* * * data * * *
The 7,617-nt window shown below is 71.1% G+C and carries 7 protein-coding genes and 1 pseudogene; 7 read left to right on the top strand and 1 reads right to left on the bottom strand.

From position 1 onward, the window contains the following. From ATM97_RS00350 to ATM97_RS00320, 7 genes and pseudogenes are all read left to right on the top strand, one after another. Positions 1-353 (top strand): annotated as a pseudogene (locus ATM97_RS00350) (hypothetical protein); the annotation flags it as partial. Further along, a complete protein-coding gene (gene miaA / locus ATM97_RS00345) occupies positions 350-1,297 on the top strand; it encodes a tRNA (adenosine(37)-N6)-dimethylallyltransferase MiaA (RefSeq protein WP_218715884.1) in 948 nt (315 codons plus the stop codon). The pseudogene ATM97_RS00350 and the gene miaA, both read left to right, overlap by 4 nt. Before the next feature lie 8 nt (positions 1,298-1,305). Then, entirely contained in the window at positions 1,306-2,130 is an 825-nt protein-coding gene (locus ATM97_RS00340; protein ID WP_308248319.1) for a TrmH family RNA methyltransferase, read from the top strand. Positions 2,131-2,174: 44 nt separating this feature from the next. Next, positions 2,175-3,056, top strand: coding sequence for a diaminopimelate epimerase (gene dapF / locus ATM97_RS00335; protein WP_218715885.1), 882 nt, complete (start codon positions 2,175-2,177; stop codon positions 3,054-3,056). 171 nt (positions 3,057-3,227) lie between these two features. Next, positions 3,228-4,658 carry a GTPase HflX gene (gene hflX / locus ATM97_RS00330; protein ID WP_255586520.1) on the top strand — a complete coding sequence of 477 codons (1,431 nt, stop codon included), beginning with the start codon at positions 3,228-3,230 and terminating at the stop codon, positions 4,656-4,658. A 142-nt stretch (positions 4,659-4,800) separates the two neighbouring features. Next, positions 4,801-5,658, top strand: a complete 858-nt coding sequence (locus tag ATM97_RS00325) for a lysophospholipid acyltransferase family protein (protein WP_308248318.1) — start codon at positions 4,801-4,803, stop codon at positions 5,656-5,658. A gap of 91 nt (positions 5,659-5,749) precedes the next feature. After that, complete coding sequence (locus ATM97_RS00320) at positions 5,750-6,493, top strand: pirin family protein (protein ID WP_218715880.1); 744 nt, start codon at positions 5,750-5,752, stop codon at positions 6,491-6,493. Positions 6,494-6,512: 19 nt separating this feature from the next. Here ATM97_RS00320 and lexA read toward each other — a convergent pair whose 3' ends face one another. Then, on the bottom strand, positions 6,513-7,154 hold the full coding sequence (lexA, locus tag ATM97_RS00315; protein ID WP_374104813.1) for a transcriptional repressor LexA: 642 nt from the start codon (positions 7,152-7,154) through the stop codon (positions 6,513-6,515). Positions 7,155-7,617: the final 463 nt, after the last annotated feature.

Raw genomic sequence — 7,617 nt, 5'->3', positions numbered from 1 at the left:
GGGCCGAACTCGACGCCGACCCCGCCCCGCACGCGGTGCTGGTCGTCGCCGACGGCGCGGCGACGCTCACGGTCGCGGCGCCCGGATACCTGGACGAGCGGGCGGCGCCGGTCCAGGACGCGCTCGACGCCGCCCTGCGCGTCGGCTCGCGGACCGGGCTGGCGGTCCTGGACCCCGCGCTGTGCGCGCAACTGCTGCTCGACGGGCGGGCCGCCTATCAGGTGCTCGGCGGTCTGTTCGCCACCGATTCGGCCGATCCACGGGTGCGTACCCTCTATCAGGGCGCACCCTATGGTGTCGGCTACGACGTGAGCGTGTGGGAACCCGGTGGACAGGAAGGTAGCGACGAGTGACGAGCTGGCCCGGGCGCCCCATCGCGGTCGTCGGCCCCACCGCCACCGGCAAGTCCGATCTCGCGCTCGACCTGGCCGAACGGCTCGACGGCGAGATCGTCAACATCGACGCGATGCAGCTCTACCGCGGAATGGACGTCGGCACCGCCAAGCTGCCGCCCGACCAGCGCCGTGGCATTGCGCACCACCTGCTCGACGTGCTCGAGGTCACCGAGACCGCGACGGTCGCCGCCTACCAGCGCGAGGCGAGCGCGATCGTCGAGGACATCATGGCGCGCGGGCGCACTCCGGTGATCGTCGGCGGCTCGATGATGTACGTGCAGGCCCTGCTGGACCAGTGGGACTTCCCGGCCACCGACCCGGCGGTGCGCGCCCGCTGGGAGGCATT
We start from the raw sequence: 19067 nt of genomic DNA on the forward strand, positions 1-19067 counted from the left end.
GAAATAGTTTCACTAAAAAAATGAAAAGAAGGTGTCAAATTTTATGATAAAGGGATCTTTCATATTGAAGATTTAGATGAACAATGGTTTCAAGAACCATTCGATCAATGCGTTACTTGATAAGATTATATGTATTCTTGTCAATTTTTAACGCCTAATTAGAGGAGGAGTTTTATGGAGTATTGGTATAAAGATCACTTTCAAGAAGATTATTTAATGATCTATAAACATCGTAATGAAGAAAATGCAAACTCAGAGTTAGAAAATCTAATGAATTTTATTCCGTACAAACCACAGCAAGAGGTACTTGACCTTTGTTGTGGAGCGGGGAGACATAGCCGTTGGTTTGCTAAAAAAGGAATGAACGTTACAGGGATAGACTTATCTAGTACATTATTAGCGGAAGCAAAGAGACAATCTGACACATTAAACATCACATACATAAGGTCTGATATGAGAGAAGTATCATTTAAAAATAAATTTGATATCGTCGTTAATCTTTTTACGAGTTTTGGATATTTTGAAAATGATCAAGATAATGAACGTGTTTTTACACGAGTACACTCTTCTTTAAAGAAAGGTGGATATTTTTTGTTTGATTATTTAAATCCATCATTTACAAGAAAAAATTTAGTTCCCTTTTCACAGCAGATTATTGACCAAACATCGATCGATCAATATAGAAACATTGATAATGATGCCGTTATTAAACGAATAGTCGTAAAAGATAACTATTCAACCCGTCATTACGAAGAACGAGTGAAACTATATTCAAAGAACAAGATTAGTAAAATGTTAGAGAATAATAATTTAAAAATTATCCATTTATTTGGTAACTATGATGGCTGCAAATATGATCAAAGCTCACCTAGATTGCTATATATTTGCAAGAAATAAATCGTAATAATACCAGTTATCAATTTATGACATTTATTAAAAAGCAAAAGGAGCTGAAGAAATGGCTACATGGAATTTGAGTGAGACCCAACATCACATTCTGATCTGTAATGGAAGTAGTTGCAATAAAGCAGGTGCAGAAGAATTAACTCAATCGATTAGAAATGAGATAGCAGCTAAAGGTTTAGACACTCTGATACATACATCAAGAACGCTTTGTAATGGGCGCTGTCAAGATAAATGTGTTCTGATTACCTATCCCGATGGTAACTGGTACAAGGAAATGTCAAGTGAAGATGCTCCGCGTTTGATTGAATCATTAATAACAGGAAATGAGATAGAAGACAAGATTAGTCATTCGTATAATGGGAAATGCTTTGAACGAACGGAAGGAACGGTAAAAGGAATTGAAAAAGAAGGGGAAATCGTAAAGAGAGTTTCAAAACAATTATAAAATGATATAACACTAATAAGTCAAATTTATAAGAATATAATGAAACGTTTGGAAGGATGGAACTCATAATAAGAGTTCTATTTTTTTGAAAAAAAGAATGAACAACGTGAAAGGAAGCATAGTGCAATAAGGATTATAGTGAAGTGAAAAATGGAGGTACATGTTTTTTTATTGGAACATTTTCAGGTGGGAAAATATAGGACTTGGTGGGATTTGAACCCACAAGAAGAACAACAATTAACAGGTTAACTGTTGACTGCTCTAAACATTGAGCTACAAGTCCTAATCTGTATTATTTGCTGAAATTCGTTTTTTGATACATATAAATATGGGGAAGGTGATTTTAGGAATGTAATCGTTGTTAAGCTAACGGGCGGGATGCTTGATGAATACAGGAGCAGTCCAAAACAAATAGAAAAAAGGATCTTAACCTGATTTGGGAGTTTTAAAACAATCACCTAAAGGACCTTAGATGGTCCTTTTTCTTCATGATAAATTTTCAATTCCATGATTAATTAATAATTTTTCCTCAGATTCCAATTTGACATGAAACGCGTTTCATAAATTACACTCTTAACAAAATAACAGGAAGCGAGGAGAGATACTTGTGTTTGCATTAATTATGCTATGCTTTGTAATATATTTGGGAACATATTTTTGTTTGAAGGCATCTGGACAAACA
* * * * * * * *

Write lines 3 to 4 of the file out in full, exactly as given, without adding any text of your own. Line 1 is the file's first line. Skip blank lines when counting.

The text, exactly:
Raw genomic sequence — 7,617 nt, 5'->3', positions numbered from 1 at the left:
GGGCCGAACTCGACGCCGACCCCGCCCCGCACGCGGTGCTGGTCGTCGCCGACGGCGCGGCGACGCTCACGGTCGCGGCGCCCGGATACCTGGACGAGCGGGCGGCGCCGGTCCAGGACGCGCTCGACGCCGCCCTGCGCGTCGGCTCGCGGACCGGGCTGGCGGTCCTGGACCCCGCGCTGTGCGCGCAACTGCTGCTCGACGGGCGGGCCGCCTATCAGGTGCTCGGCGGTCTGTTCGCCACCGATTCGGCCGATCCACGGGTGCGTACCCTCTATCAGGGCGCACCCTATGGTGTCGGCTACGACGTGAGCGTGTGGGAACCCGGTGGACAGGAAGGTAGCGACGAGTGACGAGCTGGCCCGGGCGCCCCATCGCGGTCGTCGGCCCCACCGCCACCGGCAAGTCCGATCTCGCGCTCGACCTGGCCGAACGGCTCGACGGCGAGATCGTCAACATCGACGCGATGCAGCTCTACCGCGGAATGGACGTCGGCACCGCCAAGCTGCCGCCCGACCAGCGCCGTGGCATTGCGCACCACCTGCTCGACGTGCTCGAGGTCACCGAGACCGCGACGGTCGCCGCCTACCAGCGCGAGGCGAGCGCGATCGTCGAGGACATCATGGCGCGCGGGCGCACTCCGGTGATCGTCGGCGGCTCGATGATGTACGTGCAGGCCCTGCTGGACCAGTGGGACTTCCCGGCCACCGACCCGGCGGTGCGCGCCCGCTGGGAGGCATT